• Butter for coating a 9-inch by 13-inch baking dish
  • 3 cups whole milk or 2 cups low-fat milk and 1 cup half-and-half
  • 9 large eggs
  • 1/4 cup sugar, plus extra for sprinkling
  • 1 teaspoon pure vanilla extract
  • Splash of Punch Abruzzo, Grand Marnier or dark rum
  • Dash of cinnamon
  • Dash of freshly grated nutmeg
  • 1 Pandoro cake, halved lengthwise and then cut crosswise into 3/4-inch-thick slices (you will need to further cut or break apart the slices to fit into the pan and there will be some leftover cake)
  • Confectioners' sugar for dusting


Generously coat the interior of an oven-proof 9-inch by 13-inch baking dish or lasagne pan (I use a ceramic baking dish).

In a large bowl, whisk together the milk, eggs, sugar, vanilla and liqueur. Sprinkle in the cinnamon and nutmeg and whisk to combine. Set aside.

Arrange the slices of Pandoro in the baking dish in two layers. You can tear or cut the slices to make them fit snugly in the pan (see top left image in photo collage above). Slowly pour the egg mixture over the Pandoro slices, taking care to moisten them all. Gently press down on the top layer (not too hard; you don't want to deflate it) to make sure the slices are coated with the mixture. Cover tightly with plastic wrap and refrigerate overnight.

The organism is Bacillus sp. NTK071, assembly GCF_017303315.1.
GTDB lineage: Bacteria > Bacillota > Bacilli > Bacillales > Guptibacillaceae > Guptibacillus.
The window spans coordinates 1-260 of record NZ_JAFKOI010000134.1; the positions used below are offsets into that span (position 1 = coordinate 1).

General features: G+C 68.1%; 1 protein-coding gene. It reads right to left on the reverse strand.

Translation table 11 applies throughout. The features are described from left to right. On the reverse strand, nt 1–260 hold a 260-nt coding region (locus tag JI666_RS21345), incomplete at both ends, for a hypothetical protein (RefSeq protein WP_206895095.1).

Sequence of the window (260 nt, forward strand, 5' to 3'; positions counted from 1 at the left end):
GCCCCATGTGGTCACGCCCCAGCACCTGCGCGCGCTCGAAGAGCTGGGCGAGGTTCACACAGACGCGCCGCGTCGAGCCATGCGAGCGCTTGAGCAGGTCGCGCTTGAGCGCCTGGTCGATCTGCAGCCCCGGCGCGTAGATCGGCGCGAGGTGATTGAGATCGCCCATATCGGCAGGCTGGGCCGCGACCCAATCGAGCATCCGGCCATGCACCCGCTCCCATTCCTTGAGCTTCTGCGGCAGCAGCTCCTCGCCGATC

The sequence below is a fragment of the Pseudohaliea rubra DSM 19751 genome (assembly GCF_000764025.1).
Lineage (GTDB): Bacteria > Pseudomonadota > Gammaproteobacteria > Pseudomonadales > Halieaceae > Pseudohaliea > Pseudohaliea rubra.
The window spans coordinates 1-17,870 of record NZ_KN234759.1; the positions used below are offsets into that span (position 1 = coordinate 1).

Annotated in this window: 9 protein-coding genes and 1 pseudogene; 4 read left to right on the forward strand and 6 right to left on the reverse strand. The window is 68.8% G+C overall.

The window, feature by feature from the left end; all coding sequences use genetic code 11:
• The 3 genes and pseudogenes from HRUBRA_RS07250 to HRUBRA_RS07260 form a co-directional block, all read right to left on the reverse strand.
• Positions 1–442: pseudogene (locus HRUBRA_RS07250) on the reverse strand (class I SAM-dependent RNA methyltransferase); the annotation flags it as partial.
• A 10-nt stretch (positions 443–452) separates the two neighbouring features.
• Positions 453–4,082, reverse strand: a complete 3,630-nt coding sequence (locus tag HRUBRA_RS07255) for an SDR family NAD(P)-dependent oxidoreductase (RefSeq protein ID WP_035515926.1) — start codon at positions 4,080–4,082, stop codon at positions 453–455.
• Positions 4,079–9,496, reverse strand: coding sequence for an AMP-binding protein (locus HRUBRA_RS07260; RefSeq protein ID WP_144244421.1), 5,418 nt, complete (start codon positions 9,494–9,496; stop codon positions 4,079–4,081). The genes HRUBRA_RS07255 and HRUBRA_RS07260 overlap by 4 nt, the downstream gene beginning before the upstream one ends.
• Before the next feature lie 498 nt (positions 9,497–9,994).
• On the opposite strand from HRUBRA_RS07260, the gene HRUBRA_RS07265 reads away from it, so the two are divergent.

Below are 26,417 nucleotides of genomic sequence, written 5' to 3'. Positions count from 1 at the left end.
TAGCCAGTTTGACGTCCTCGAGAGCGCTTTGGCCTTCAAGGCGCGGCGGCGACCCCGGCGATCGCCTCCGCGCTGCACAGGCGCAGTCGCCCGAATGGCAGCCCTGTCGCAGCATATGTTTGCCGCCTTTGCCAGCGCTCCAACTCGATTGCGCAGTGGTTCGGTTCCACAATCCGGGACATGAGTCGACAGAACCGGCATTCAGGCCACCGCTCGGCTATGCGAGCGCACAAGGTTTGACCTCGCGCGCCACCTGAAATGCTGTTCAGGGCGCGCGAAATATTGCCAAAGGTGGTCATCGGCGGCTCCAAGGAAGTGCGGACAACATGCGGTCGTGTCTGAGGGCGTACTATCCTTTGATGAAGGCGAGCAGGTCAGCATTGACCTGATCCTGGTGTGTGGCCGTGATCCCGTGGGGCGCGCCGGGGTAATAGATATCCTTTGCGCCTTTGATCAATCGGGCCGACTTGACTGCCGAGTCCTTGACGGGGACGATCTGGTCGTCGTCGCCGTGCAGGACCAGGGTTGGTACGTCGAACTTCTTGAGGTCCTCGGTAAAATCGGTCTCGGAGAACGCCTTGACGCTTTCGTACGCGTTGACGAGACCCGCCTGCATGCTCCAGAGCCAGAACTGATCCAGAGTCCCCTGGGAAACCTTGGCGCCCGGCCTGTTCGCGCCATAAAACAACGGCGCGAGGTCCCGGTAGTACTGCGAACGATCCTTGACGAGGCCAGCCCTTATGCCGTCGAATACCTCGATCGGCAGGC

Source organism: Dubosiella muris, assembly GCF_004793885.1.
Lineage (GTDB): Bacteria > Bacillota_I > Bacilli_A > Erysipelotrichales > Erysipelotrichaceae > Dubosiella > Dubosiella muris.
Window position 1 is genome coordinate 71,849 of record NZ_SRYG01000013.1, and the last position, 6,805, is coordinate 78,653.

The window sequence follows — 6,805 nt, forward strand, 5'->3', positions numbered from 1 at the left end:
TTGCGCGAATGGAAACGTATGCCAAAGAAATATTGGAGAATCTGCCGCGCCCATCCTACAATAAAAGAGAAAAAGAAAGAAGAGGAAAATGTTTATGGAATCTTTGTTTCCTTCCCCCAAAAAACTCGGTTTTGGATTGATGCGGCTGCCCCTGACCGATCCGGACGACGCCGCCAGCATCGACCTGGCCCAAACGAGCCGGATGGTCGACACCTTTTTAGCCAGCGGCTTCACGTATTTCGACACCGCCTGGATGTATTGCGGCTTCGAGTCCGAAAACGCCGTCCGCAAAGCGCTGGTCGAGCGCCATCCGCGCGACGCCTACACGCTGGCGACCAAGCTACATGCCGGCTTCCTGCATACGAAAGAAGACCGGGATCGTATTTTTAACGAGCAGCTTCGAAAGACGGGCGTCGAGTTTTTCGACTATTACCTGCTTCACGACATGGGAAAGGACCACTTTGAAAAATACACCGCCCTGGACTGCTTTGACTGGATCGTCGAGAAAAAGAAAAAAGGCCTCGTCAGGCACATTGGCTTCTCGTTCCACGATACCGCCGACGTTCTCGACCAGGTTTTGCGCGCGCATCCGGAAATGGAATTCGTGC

In the morning heat the oven to 350 degrees. Remove the baking dish from the refrigerator and allow it to sit out while the oven preheats. Remove the plastic wrap and sprinkle a little granulated sugar over the top of the French toast. Bake for 40 to 45 minutes, or until the top is puffed and browned and the custard is set. (Note: If you find the top is browned before the baking time is up, loosely cover with foil and finish baking.)

Remove from the oven and let sit 5 minutes. Dust with confectioners' sugar and serve.

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20 Responses to Baked Pandoro French Toast

  1. elisa January 13, 2013 at 4:15 pm #

    Che delizia!!!! I have to try this recipe! You still can find Pandoro here:

    just scroll down on their page.

    • Domenica January 14, 2013 at 12:37 pm #

      Grazie Elisa. You always provide useful tips! Yes, this recipe is definitely a keeper. Cheers,